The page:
I started turning while in college, in the late 1960’s on a two speed, 11 inch maximum diameter lathe, primarily designed for spindle turning. I was ahead of the curve! Back then there were very few wood turners, and those there were, turned primarily spindles for chairs, banisters, and a few, on larger lathes, did architectural turning for home builders. I decided to turn bowls, rarely functional, but primarily decorative pieces meant more for display than for holding candies, salads, or chips. Equipment and turning has come of age since then, and I have continued my interpretation of the art, only with bigger, and somewhat more difficult pieces. I particularly love the spectacular woods of the Australian Burls. Whole Aussie burls, of nearly unrestricted size, are available to the turner, due, I feel, to the new popularity of turning and the desire to use environmentally renewable products. Harvesting burls is strictly regulated in Australia, and is a life saving process for the affected trees, allowing product to be beneficially used and the trees to survive into future decades. Additionally, I have enjoyed working in another unique wood, Norfolk Island Pine, all obtained as hurricane salvage wood from Florida. NIP turning is especially demanding as it is essentially all “end grain” turning.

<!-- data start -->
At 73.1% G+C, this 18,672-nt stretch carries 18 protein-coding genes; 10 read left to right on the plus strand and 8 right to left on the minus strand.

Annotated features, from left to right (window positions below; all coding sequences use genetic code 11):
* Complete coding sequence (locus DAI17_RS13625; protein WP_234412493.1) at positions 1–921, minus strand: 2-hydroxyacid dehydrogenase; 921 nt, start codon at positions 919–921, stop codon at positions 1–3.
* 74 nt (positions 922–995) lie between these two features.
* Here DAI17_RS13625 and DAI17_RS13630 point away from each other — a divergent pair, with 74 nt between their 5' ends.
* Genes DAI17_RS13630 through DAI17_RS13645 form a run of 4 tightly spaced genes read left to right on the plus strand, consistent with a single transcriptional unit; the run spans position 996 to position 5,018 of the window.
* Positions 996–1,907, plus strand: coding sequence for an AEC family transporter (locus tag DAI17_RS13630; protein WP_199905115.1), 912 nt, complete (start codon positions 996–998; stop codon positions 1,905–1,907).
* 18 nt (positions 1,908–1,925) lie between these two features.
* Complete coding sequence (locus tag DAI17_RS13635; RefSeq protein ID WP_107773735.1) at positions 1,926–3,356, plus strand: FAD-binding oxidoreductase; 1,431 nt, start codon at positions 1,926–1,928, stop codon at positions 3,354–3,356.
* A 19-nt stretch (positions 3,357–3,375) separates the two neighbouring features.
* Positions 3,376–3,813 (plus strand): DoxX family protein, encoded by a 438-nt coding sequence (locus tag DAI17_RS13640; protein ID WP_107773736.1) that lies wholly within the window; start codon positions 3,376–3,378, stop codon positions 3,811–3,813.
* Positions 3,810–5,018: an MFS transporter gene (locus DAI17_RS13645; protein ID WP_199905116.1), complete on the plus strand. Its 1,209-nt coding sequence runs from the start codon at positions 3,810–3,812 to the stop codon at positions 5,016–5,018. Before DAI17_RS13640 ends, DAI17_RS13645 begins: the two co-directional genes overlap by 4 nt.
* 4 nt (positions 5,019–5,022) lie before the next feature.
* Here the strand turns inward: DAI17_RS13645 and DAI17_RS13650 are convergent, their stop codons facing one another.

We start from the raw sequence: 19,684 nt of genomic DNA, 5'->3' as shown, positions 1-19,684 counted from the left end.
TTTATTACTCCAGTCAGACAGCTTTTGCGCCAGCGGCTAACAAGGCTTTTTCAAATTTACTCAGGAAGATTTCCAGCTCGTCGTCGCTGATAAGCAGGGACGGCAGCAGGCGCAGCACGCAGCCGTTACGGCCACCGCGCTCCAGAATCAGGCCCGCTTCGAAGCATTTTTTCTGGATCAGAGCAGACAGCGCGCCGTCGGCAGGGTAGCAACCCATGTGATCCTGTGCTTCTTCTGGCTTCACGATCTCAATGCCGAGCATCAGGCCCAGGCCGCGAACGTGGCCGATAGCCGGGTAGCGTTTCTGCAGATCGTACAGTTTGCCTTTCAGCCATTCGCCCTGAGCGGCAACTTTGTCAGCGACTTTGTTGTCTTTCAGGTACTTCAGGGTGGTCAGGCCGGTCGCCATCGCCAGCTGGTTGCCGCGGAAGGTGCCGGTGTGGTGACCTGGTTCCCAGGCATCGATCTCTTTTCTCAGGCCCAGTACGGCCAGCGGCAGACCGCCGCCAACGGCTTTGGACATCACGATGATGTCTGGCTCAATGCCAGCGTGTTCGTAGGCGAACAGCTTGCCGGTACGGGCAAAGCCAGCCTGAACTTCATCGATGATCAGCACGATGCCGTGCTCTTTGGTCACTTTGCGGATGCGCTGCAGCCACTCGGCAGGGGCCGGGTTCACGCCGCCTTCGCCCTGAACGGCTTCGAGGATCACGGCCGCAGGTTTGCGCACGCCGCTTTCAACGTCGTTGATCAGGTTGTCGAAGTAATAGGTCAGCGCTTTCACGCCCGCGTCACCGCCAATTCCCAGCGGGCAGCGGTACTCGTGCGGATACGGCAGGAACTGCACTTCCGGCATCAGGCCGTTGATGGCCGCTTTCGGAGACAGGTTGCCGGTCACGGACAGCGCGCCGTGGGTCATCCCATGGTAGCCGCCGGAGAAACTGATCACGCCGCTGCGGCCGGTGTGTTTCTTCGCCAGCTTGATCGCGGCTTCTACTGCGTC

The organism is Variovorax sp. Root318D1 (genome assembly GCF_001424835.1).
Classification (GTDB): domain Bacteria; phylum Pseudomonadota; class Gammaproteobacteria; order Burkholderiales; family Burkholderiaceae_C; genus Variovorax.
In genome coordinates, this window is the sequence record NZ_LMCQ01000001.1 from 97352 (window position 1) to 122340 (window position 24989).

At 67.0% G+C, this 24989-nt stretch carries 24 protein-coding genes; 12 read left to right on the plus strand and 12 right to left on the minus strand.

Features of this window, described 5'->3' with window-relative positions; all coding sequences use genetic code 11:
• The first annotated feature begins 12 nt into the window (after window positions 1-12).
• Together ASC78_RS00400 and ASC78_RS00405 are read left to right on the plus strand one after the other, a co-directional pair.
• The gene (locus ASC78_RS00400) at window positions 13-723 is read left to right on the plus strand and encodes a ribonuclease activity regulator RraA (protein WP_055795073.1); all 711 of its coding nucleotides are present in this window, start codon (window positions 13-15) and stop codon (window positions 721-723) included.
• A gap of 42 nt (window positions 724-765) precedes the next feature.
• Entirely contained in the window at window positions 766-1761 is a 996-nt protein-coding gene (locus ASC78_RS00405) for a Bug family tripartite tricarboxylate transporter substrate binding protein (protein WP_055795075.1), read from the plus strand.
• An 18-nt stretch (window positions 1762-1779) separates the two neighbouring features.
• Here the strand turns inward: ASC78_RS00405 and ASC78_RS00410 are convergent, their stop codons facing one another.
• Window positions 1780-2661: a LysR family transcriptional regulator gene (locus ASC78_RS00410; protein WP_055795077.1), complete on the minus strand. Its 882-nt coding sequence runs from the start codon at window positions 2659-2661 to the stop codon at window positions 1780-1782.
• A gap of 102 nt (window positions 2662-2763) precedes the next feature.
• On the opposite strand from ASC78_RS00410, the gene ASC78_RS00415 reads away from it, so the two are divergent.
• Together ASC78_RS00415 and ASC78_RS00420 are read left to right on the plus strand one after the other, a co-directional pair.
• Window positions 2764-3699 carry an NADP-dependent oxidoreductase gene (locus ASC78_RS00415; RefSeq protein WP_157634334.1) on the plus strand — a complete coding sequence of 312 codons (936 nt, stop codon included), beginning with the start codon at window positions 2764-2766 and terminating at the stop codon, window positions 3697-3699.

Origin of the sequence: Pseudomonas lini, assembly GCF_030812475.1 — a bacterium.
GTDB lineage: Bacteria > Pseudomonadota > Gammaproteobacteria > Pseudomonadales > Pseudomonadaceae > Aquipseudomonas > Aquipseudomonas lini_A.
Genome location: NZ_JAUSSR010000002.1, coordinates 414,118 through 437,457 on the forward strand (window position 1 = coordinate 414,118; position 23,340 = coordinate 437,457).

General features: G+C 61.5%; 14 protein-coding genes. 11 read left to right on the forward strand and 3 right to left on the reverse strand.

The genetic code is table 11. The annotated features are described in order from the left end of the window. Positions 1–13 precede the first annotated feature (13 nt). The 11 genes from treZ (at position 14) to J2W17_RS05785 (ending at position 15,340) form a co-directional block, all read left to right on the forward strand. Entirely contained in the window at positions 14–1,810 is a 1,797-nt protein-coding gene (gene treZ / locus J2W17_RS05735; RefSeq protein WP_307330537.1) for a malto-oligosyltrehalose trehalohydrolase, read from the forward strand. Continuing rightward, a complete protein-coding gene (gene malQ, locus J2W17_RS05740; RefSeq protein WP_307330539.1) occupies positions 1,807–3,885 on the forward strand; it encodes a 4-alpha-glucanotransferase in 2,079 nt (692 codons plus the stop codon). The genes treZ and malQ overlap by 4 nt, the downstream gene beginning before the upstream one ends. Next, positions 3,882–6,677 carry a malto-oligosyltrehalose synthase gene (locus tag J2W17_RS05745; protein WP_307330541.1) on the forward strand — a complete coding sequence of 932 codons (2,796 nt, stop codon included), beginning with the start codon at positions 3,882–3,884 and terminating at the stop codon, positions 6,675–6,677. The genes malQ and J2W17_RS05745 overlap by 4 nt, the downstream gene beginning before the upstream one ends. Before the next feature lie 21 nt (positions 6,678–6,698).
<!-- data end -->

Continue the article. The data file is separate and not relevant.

It has been my pleasure to spend some of my time and energy over the past 4 decades turning chunks of wood into artwork, and I sincerely hope you enjoy seeing the results.
Carl J. Bodenstein